Research with college students learning geometry found that interleaving caused students to learn more slowly, but when they did learn the material, they retained it better. After one week, they performed more than three times better on the problems than students who learned one type of problem at a time.
Any variation in study deepens our understanding because we’re not just learning to solve problems; we’re also learning to discriminate among different kinds of problems. So we’re developing a high-order “conceptual knowledge.”
From Make It Stick:
“Conceptual knowledge requires an understanding of the interrelationships of the basic elements within a larger structure that enables them to function together.”
Mixing up practice is frustrating, and formal classes almost never use it despite proven results, but for those who are developing their skills in the real world, such as learning on the job, interleaving and variation come naturally. That may be one of the reasons that learning by doing can be so effective.
If you want to learn something, forget what you know about learning.
It turns out that we humans are pretty bad judges of our own ability. We suffer from several illusions that warp our assessments about existing abilities and progress in acquiring new skills.
- We forget the effort required to learn a skill and so underestimate how long it will take others to master. This is the “curse of knowledge.”
- We can read a well-written explanation of a difficult concept and assume it’s really very simple. This is a “fluency illusion.”
- We overrate our competence in topics where we are least competent. This is the Dunning-Kruger effect.
- We use learning techniques, like focused review of textbooks, that make us feel like we’re progressing but don’t get results.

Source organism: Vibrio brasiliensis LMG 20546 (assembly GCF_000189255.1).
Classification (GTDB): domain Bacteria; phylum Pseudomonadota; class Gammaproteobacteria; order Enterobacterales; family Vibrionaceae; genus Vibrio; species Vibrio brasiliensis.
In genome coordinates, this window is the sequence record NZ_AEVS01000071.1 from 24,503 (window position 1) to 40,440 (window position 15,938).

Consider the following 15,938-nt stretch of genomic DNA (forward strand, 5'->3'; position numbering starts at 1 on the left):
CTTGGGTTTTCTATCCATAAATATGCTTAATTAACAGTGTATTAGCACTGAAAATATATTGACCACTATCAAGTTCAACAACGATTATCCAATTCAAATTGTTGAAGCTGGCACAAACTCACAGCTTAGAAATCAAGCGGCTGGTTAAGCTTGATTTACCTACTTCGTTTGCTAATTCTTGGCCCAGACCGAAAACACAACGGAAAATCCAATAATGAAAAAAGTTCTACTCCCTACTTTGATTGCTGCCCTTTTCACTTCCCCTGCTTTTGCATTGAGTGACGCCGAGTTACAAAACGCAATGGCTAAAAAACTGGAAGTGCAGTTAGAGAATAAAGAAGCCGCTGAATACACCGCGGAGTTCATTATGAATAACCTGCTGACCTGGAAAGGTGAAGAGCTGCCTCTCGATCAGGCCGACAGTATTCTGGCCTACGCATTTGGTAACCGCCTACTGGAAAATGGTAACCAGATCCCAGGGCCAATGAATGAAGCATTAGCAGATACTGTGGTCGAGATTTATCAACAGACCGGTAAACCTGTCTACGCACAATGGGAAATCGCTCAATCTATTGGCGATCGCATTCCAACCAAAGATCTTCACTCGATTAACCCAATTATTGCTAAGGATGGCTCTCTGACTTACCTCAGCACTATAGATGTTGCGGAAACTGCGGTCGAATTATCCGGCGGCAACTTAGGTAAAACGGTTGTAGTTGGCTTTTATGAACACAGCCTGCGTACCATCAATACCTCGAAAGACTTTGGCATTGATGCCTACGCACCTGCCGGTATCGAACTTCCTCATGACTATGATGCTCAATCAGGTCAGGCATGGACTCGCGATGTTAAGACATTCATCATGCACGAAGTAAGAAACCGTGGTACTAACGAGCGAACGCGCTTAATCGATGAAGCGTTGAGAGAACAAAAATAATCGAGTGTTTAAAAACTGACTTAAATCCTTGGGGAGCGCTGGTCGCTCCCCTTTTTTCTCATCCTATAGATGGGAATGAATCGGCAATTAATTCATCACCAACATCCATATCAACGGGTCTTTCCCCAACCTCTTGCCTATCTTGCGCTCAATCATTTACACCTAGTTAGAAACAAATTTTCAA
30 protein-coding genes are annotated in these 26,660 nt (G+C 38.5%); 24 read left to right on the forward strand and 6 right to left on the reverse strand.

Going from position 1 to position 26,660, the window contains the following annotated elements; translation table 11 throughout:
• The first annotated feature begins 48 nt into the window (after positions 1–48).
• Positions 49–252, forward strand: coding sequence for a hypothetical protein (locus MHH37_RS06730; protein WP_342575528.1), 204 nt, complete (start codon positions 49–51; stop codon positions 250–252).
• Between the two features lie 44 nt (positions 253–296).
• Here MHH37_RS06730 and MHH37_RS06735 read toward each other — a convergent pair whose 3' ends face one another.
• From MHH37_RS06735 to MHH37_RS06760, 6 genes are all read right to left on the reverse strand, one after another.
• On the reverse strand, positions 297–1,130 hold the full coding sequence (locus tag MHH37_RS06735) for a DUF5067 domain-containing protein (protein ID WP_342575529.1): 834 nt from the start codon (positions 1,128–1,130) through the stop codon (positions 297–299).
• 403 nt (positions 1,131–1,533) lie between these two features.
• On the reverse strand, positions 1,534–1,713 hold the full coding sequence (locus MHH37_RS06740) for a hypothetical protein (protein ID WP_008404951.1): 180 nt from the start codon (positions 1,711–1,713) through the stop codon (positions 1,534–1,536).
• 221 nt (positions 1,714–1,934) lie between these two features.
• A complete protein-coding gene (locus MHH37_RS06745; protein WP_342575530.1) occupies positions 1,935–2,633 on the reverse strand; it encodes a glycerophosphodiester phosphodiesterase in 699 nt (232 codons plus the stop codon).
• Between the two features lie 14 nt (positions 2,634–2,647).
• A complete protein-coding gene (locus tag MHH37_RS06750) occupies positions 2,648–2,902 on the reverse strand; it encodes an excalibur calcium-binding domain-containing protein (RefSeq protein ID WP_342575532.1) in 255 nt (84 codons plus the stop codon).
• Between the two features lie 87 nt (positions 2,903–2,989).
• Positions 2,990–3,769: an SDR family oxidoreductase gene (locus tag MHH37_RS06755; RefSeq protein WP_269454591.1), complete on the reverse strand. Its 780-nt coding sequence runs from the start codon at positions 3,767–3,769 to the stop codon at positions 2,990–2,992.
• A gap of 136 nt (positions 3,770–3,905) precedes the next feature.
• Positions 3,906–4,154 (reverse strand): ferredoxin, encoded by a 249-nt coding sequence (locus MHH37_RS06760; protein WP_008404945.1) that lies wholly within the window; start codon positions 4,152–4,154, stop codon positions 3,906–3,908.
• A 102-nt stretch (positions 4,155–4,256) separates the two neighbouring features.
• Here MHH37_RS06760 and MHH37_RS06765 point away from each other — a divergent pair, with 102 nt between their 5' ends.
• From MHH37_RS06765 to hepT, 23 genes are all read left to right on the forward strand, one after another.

In addition to these various delusions, we also hold common assumptions that have not held up under research. For example, there are no “learning styles” in the sense of “aural learners” or “visual learners.” You might prefer to consume material visually, but you can still learn quite well by listening to a lecture. The learning mode is most effective when it matches the topic. For example, motor skills are best mastered by doing. Graphic design is best absorbed visually.
The authors point out that the most successful learners are those who pull out the generalizations and principles from the information they receive. They can identify key ideas and relationships, which help them handle not only the examples they learn from but similar situations they may encounter in the future.
The authors also refer to research by Carol Dweck and K. Anders Ericsson that suggests we are not born with “talent” that propels us into greatness in a specific field. People who believe they can learn new skills at any age and are willing to devote attention and energy toward practice are able to master abilities regardless of genetic makeup.
Effective learning is hard, but it doesn’t have to be discouraging.
It’s clear from the research discussed in this book that learning takes effort, focus, and patience. And the authors point out how hard it is to adopt good learning habits because they don’t feel good.
But, they also remind us that we learn in order to accomplish meaningful tasks. And if we can make that goal the main focus of training, instead of tests, surveys or reviews, we can view study as an on-going, purposeful process we engage in every day. And the work may not feel so onerous.
Thanks to Peter C. Brown, Henry L. Roediger III, and Mark A. McDaniel for a fascinating discussion of insightful research and great advice for learners young and old, avid and reluctant.